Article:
Trevor A: “My two long-term rentals are homes I originally bought to live in, which means they are as nice as I could afford at the time. I generally get very good tenants. There’s more profit/higher ROI in the lower end of the spectrum, but a lot less hassle for me to be high end. It’s mostly been mailbox money and I can sit back and watch my leveraged investments make me wealthy.”

Elizabeth Colegrove: A key to my success as a landlord is “GREAT Property that attracts tenants that have something to lose.”

Further reading: How Investors Get Burned Following the 2% Rule in Low-Income Neighborhoods.

4. But don’t invest too high-end, either.

I believe there’s a sweet spot for rental properties. Too low-end, and you face endless battles with renters and enforcing your lease. Too high-end, and the margins are too thin.

One of the things I like about Theresa’s quote below is that she acknowledges that as you descend further down the income ladder, you need to make your properties sturdier to withstand more abuse, but that’s not necessarily a deal-breaker.

Theresa N: “All of our property is in lower middle-class areas. If there is a recession, people from higher-end houses have someplace to fall. We make our properties aesthetically beautiful, with everything squared away. Everything works, looks fresh, and is easy to maintain. We bulletproof our houses by putting products that are at good price points but will last and stand up to tenant wear and tear. For example, we never use carpet but use a ceramic wood look tile which we get at huge discounts because of our volume. All of the products we use in our houses are exactly the same, and have been tested and refined over time. My contractors know my expectations and what a bathroom and kitchen should look like without having to ask because they’ve done it hundreds of times. Pets are never a problem, because of this. Speaking of contractors, we pay them promptly so when I call them, they come running! We screen our tenants really well and fix things within 24 hours if possible.”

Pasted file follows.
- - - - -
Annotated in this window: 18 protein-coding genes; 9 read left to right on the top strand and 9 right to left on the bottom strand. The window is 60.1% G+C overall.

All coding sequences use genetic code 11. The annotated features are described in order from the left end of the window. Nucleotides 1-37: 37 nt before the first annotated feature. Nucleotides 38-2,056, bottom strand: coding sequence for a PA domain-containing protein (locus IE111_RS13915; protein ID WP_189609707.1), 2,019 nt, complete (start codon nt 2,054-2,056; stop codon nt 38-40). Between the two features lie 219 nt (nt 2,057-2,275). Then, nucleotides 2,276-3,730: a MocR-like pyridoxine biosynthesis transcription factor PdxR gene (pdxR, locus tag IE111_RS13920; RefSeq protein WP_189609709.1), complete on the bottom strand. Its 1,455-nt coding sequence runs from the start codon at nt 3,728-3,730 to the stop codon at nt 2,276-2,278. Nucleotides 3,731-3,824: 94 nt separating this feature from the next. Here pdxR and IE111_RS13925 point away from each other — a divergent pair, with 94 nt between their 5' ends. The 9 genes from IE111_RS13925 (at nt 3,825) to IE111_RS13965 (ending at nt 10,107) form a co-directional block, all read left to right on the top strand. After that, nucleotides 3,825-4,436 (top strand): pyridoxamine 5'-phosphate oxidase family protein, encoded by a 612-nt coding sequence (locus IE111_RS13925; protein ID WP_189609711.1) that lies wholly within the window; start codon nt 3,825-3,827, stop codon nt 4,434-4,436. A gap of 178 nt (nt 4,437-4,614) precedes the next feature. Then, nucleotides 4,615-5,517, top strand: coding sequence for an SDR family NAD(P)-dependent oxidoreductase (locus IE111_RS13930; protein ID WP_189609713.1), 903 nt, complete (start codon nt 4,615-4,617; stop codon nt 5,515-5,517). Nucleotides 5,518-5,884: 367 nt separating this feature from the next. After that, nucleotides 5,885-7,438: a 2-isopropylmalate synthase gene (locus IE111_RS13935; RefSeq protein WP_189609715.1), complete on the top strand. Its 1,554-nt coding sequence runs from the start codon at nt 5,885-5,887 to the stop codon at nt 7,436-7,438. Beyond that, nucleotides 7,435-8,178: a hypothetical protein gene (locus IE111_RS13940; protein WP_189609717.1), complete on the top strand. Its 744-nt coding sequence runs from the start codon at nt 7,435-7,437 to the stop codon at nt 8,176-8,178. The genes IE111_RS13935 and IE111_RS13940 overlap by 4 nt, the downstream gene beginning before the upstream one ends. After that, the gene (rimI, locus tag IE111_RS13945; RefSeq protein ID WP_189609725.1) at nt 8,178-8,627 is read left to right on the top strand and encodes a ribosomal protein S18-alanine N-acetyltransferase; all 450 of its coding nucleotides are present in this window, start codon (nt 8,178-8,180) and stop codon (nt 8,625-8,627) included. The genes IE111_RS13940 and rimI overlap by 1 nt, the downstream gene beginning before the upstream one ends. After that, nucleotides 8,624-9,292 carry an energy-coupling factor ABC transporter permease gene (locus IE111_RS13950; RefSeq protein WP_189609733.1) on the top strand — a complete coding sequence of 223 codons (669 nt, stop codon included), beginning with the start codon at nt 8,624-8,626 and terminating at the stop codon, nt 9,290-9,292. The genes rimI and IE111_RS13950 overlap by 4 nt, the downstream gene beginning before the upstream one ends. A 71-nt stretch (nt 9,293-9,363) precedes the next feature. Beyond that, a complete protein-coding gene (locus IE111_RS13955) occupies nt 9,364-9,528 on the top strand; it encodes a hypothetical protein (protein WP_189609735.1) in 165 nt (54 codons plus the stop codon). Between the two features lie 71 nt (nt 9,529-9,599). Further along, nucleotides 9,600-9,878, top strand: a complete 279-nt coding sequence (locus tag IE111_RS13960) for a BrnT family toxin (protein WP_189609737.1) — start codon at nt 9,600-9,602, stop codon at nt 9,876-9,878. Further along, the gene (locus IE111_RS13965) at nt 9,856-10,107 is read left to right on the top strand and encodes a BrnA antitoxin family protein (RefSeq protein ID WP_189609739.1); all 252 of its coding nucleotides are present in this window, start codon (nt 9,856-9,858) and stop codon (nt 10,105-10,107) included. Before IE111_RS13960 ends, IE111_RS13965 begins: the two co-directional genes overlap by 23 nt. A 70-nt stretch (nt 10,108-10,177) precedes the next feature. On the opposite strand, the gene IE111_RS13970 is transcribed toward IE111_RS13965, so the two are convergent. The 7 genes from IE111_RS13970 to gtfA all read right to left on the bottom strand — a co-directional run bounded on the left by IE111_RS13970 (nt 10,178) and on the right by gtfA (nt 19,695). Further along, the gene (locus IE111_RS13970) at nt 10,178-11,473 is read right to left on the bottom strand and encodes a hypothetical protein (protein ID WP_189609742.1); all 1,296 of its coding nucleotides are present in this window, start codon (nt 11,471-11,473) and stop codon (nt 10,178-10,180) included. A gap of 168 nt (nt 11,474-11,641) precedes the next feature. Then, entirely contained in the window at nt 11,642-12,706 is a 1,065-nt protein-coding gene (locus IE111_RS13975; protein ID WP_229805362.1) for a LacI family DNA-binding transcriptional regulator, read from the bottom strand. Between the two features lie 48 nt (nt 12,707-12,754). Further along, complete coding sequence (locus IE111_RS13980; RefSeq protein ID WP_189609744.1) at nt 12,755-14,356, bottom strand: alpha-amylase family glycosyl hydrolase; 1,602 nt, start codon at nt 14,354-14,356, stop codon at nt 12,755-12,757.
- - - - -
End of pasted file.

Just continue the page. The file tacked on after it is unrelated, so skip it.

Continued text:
Further reading: Tenant-Proof: How to Make Your Rentals Indestructible.

5. Enforce your (protective!) lease.

We stress this over and over with our students: Your lease is not just another formality to sign and have done with. It should be thoughtfully designed to protect both your property from physical damage and you from legal liability.

And, of course, just having a thorough, protective lease agreement isn’t enough. You need to actually enforce it, both firmly and professionally.

Amy K: “We have a tight lease and I stick to it. Much as I expect them to abide by it, I do as well.”

Elizabeth Colegrove: A key to my success as a landlord is a “kick A$$ lease that sets the standards, expectations, and fines if they break it. And holding their tush to it all!”

Further reading: 17 Vital Rules Your Rental Lease Should Cover.

6. Incentivize good behavior.

Another way you can design your lease to your advantage is to build in incentives for good behavior and penalties for bad behavior.

Wallace G: I charge a “20% service charge on cleaning and damage costs taken from the security deposit.”